Members of the Interim Legislative Committee on Energy voted Wednesday to move forward with a potential constitutional amendment broadening existing, narrow provisions on fuel taxes to instead allow for those tax dollars to fund the broader category of “transportation infrastructure.”
The state’s Public Utilities Commission made the decision during its meeting Wednesday, resulting in the largest ever one-time bill credit given by the utility to its customers. Commissioners wrote in the published order that the utility should return the overearnings collected over the last two years to customers as soon as practical, in part to help “alleviate some of the financial pressures caused by the COVID-19 global pandemic.”
The three members of the commission — which oversees and regulates utility businesses in the state — voted unanimously during their Wednesday meeting to launch the investigation, an initial step that will allow regulators to take a more active role in overseeing supply adequacy, after electric demand over the past week have far outstripped projections.
The Commission has scheduled a discussion on opening the investigation docket for its Wednesday meeting, which is described as an “investigation regarding resource adequacy and planning to ensure that electric utilities’ supply of energy is sufficient to satisfy demands and maintain reliable, continuous service.”
“This really is an unprecedented event on the Western energy grid, and we are seeing unprecedented demand on the Western energy grid right now,” Cannon said in an interview. “You talk about 100-year flood events, these kinds of unprecedented events that occur, I would put the demand that we’ve seen over the last five days in that category.”
Now, more than a decade later, the utility has proposed another major transmission line upgrade. Dubbed “Greenlink Nevada,” the estimated $2 billion transmission project would upgrade existing lines between Ely and western Nevada (centered in Yerrington) and a new line between Las Vegas and Yerrington, forming a transmission line triangle inside the state.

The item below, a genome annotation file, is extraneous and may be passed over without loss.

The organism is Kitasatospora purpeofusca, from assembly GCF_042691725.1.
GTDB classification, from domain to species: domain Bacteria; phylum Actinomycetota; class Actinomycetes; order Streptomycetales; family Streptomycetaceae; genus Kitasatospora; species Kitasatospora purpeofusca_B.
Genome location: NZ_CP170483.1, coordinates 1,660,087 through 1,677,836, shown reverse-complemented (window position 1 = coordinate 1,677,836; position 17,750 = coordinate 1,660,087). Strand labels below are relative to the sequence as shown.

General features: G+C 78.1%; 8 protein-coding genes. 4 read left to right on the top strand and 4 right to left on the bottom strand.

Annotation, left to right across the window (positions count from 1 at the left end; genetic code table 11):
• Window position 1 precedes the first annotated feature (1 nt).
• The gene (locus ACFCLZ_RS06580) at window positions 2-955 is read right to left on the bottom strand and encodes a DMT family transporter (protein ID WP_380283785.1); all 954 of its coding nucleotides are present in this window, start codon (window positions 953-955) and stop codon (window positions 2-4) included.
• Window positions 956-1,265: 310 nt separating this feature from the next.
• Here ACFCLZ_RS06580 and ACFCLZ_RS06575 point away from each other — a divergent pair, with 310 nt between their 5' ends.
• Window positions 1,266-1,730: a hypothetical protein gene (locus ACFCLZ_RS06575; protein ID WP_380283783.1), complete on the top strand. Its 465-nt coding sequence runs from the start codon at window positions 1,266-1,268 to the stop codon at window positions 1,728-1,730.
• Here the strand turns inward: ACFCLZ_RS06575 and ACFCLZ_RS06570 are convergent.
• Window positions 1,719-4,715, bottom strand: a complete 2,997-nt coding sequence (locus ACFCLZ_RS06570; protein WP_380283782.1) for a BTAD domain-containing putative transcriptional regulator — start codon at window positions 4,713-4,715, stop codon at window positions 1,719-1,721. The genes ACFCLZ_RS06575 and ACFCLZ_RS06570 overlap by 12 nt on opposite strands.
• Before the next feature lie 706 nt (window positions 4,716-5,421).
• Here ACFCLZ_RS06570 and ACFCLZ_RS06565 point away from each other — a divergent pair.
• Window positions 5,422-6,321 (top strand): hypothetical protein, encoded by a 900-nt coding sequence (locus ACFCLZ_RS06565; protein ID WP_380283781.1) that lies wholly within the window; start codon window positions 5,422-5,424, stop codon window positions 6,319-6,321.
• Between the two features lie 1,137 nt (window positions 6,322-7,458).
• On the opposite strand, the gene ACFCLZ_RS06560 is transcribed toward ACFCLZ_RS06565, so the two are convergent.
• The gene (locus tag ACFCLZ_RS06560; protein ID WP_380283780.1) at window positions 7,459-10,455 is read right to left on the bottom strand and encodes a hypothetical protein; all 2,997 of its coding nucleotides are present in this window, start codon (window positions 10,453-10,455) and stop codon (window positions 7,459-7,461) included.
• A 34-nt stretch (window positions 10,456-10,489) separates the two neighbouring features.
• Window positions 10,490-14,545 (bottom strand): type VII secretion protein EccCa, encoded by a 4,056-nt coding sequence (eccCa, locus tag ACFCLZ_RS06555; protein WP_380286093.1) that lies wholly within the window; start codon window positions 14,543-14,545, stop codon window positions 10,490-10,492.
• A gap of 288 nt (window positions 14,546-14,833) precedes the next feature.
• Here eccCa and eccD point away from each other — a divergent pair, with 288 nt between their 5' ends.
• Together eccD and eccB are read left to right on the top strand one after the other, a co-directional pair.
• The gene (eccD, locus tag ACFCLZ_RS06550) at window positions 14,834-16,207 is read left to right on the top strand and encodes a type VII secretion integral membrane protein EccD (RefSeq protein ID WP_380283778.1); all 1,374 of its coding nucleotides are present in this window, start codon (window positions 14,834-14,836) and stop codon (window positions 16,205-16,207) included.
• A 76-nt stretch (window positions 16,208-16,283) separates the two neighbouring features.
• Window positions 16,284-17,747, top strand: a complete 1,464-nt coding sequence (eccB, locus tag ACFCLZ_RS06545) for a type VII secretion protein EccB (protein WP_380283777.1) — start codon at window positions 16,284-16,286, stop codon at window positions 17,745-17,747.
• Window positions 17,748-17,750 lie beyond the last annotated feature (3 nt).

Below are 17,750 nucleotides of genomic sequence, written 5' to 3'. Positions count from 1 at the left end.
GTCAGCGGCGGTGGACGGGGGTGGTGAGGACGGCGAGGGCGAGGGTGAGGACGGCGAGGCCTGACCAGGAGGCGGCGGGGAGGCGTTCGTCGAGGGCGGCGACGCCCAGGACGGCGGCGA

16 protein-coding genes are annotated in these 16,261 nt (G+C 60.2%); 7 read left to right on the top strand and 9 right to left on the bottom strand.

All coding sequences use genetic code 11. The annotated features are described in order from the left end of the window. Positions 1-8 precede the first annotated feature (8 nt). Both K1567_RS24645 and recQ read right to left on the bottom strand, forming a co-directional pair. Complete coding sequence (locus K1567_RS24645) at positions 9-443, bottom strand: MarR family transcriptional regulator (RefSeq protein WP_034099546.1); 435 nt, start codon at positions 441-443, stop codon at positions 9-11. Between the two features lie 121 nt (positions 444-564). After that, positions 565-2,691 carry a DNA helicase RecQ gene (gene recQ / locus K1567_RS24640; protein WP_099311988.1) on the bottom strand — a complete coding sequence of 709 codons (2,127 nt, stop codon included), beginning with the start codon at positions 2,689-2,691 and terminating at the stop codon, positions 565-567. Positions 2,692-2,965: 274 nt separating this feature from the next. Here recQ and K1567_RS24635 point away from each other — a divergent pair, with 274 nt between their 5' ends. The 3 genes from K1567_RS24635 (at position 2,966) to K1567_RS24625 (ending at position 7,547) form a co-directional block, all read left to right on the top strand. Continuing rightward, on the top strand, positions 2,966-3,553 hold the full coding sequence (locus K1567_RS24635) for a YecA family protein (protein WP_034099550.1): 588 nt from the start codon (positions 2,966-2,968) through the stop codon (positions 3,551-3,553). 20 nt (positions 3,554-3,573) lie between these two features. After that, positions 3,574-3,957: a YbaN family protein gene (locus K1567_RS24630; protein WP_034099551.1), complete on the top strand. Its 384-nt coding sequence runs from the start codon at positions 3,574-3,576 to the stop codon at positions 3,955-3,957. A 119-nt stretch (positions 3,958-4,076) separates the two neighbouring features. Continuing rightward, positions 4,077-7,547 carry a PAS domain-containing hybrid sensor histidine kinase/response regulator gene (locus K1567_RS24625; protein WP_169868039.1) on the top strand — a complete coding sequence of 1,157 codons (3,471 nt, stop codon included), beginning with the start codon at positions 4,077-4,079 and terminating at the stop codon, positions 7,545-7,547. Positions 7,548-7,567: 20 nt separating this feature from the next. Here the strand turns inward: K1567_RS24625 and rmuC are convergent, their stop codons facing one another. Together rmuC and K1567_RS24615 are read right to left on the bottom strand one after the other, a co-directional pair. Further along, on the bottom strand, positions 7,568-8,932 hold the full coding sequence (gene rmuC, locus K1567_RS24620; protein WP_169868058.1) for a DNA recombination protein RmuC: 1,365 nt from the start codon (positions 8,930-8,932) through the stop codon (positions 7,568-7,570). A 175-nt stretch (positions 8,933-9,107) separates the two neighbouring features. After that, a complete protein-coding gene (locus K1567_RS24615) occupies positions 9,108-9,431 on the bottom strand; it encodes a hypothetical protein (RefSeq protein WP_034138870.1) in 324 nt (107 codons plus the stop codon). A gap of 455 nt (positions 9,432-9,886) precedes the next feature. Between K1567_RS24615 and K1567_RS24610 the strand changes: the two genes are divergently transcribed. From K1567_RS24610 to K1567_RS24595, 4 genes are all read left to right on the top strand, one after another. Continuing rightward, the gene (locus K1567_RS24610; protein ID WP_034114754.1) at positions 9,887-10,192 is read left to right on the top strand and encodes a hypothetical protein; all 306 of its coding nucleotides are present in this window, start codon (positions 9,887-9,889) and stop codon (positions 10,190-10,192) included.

Sisolak announced in a press release on Monday that he is appointing Tammy Cordova, the PUC’s chief counsel for regulatory operations staff, to the position of commissioner on the regulatory body that oversees operations of electric, gas and other utility companies in the state.
The request to lower electric rates was made in the utility company’s general rate case application filed on June 1 and makes good on a year-long promise by the state’s primary electric utility to reduce its revenue requirement — the calculated amount of profit its allowed to make on the sale of electricity.
Although the new tariff is couched in economic recovery language — saying it will allow large businesses and government entities to “put people back to work and can provide critical services to communities during this time of recovery” — the pricing plan has been in the works for more than a year.
The proposed rate increases would mean the average monthly bill for a Southern Nevada single-family residence would go up by an estimated 8.65 percent, or a $3.71 hike in their monthly gas bill. The increase would be less for the company’s Northern Nevada customers, with an estimated 3.19 percent increase or roughly $2.47 increase in monthly gas bills.
Energy Secretary Dan Brouillette sought to reassure Sen. Catherine Cortez Masto on Tuesday that the Department of Energy plans to seek alternatives to storing nuclear waste at Yucca Mountain, but he stopped short of backing an effort to change the law designating the site for a national repository.
The contract, which was approved without comment as part of the North Las Vegas City Council’s consent agenda during a meeting last Wednesday, is the latest in an ever-growing string of contracts that sees NV Energy give direct cash payments to government entities in return for sticking with the utility as a customer and promising to apply for a future fixed-rate, renewable energy based pricing program.
The proposed contract and pricing system were given a thumbs up from the state’s Public Utilities Commission in a draft order released last month and was officially approved on a 2-0 vote during the commission’s Wednesday meeting.
According to a draft order published on Friday and up for approval at the Public Utility Commission’s Wednesday meeting, the utility essentially ignored a 2017 state law and subsequent commission orders requiring it to put aside $10 million in energy storage investments, instead using the funds to pump up subsidy payments for solar installations. The fine, which will be deposited in the state’s general budgetary fund, is the maximum amount allowed under Nevada law.
Signing the executive order was the most recent step for Sisolak — the state’s first Democratic governor in 20 years — in aligning Nevada with national and worldwide efforts to combat the effects of climate change, including signing up the state in March to meet the emission reduction targets as part of the U.S. Climate Alliance.